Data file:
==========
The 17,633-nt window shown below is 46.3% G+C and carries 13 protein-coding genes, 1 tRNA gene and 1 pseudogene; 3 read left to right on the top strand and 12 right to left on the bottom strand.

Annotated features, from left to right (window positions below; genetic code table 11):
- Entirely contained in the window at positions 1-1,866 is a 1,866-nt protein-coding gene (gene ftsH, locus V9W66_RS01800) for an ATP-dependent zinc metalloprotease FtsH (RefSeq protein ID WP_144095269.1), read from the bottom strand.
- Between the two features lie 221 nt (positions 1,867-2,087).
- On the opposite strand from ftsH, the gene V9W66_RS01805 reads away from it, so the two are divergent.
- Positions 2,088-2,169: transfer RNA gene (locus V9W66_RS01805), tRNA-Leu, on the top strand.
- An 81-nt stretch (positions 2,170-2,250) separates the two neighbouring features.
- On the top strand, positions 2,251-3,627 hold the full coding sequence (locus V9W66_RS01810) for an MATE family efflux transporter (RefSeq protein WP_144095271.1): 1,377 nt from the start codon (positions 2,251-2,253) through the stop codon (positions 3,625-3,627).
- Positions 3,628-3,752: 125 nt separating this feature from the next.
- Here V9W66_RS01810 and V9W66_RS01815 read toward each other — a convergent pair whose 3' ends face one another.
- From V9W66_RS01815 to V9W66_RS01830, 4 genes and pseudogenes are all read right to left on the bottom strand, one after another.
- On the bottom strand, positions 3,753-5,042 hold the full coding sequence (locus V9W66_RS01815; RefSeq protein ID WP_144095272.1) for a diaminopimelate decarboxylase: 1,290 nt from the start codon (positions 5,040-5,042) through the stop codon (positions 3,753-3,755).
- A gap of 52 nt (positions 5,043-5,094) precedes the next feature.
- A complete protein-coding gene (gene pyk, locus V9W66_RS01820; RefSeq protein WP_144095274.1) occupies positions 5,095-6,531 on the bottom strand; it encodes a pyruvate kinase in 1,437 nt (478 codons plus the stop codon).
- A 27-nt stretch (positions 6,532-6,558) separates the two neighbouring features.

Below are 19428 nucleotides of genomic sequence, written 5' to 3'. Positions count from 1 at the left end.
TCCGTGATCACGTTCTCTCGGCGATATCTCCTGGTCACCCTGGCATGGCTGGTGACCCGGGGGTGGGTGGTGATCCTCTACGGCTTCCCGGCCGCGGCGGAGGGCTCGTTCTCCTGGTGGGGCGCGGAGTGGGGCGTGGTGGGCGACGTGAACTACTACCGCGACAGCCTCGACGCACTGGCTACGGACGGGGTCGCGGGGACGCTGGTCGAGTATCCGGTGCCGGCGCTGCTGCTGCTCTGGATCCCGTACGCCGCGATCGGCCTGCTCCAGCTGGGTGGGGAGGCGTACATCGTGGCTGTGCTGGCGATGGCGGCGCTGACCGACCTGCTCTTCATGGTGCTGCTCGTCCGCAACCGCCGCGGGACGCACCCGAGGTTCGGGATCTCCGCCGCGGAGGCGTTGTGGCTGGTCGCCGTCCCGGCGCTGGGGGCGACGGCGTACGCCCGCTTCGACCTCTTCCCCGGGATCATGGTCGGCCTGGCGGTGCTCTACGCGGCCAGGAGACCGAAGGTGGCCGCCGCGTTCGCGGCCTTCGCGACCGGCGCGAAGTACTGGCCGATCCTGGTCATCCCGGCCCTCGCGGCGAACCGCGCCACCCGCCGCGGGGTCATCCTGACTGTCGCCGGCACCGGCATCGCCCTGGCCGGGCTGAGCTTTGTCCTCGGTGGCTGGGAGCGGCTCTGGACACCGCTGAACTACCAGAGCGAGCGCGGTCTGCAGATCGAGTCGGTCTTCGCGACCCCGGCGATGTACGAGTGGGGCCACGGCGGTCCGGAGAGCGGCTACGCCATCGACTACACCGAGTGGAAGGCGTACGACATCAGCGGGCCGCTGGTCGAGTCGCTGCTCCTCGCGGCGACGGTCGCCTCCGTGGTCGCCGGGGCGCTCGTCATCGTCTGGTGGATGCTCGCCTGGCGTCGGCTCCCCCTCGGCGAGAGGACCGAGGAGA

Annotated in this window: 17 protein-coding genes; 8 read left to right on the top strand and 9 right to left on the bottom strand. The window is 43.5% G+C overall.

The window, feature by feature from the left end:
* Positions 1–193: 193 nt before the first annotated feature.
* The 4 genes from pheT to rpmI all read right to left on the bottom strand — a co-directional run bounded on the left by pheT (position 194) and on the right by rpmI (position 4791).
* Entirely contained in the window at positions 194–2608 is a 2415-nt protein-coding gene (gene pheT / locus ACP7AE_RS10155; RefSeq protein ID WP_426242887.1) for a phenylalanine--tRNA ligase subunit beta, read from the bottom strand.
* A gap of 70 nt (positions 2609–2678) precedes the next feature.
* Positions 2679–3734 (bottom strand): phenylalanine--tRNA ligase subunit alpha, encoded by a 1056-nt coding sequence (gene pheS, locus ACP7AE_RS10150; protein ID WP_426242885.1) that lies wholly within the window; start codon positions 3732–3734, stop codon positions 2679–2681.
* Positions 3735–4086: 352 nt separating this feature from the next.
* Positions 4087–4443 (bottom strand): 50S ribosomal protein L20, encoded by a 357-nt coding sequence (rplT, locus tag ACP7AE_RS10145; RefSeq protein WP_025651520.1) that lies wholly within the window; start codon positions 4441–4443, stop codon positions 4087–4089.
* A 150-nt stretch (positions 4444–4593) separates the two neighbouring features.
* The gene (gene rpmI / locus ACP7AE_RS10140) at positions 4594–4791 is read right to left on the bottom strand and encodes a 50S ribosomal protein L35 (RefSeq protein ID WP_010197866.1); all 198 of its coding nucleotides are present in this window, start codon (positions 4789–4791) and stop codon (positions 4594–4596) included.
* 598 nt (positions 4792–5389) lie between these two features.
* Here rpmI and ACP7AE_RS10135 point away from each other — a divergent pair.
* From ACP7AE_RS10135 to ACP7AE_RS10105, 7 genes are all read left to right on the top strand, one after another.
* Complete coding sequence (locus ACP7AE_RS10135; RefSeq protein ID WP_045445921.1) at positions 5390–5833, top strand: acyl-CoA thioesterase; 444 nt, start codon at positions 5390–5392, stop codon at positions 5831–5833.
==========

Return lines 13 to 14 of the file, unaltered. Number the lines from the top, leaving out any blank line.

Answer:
- A gap of 52 nt (positions 5,043-5,094) precedes the next feature.
- A complete protein-coding gene (gene pyk, locus V9W66_RS01820; RefSeq protein WP_144095274.1) occupies positions 5,095-6,531 on the bottom strand; it encodes a pyruvate kinase in 1,437 nt (478 codons plus the stop codon).